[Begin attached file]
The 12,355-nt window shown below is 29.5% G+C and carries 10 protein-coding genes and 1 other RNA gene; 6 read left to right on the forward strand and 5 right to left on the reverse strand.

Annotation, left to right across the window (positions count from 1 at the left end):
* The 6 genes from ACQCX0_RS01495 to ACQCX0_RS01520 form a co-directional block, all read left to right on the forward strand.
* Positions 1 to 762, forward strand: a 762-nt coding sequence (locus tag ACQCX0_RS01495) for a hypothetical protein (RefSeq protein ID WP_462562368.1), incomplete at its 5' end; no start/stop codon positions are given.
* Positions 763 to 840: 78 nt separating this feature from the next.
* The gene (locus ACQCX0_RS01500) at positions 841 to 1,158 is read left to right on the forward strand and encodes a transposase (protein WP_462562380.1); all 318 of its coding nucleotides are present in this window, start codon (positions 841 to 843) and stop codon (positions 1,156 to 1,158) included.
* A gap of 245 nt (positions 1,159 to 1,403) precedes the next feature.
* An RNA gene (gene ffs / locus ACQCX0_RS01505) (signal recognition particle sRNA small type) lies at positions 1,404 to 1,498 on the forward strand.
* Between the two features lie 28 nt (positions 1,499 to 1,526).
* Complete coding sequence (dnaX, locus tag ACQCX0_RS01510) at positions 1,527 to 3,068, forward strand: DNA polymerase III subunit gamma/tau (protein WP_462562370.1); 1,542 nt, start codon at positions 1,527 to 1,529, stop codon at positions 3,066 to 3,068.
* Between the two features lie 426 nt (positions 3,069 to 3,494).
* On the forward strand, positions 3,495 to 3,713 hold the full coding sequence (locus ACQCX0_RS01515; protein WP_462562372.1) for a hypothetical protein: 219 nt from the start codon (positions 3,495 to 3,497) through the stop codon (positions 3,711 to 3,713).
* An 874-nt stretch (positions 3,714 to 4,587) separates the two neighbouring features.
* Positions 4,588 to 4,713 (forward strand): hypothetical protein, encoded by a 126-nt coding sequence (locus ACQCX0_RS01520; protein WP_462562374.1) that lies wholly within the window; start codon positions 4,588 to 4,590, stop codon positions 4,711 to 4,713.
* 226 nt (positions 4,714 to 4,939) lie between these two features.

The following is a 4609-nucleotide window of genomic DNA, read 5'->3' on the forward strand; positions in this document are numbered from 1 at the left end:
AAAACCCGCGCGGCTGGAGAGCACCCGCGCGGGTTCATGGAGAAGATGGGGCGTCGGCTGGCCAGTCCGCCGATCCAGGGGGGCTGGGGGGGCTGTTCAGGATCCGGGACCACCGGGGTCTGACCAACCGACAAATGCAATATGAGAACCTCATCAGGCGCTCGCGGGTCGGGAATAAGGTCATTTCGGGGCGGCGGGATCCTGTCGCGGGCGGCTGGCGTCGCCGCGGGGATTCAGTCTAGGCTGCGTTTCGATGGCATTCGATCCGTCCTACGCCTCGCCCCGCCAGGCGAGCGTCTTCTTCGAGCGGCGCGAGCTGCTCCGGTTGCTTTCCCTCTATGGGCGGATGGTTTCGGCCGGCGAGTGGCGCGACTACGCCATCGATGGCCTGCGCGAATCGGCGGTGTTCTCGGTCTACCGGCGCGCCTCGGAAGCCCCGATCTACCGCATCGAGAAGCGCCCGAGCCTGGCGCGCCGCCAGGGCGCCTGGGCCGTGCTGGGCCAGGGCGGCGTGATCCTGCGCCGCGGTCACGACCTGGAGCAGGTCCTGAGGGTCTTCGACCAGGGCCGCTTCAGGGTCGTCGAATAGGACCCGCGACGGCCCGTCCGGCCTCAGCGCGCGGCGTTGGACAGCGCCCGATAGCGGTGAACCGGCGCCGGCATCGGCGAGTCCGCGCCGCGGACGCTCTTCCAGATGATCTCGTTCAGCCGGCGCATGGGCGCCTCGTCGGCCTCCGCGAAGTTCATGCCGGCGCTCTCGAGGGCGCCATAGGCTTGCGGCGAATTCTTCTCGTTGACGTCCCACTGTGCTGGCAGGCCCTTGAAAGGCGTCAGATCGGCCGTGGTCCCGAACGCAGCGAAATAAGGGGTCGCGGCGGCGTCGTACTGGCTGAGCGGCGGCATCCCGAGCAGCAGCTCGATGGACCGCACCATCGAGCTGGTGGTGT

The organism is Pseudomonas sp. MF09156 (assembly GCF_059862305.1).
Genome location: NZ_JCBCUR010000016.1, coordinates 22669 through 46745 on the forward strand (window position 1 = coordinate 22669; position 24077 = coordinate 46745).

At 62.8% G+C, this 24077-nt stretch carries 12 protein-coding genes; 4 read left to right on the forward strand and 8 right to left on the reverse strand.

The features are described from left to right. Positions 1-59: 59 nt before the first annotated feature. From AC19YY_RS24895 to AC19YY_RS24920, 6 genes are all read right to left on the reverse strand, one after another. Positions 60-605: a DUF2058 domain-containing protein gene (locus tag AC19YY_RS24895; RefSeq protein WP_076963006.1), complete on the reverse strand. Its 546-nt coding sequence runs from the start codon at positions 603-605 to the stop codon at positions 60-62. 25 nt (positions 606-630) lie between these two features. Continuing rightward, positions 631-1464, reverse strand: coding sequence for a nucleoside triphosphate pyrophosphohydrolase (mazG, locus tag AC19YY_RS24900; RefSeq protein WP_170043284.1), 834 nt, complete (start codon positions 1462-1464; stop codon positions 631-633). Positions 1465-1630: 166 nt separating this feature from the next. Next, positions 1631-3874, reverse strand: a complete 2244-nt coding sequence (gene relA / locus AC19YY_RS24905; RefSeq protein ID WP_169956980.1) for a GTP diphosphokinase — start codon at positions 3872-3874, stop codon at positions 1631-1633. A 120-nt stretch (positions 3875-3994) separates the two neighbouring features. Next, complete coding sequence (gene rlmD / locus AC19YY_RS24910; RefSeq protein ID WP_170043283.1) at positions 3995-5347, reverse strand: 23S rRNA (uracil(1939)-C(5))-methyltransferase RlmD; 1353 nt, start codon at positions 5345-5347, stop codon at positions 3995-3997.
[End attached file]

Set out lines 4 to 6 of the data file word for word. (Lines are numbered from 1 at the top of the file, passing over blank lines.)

* Positions 1 to 762, forward strand: a 762-nt coding sequence (locus tag ACQCX0_RS01495) for a hypothetical protein (RefSeq protein ID WP_462562368.1), incomplete at its 5' end; no start/stop codon positions are given.
* Positions 763 to 840: 78 nt separating this feature from the next.
* The gene (locus ACQCX0_RS01500) at positions 841 to 1,158 is read left to right on the forward strand and encodes a transposase (protein WP_462562380.1); all 318 of its coding nucleotides are present in this window, start codon (positions 841 to 843) and stop codon (positions 1,156 to 1,158) included.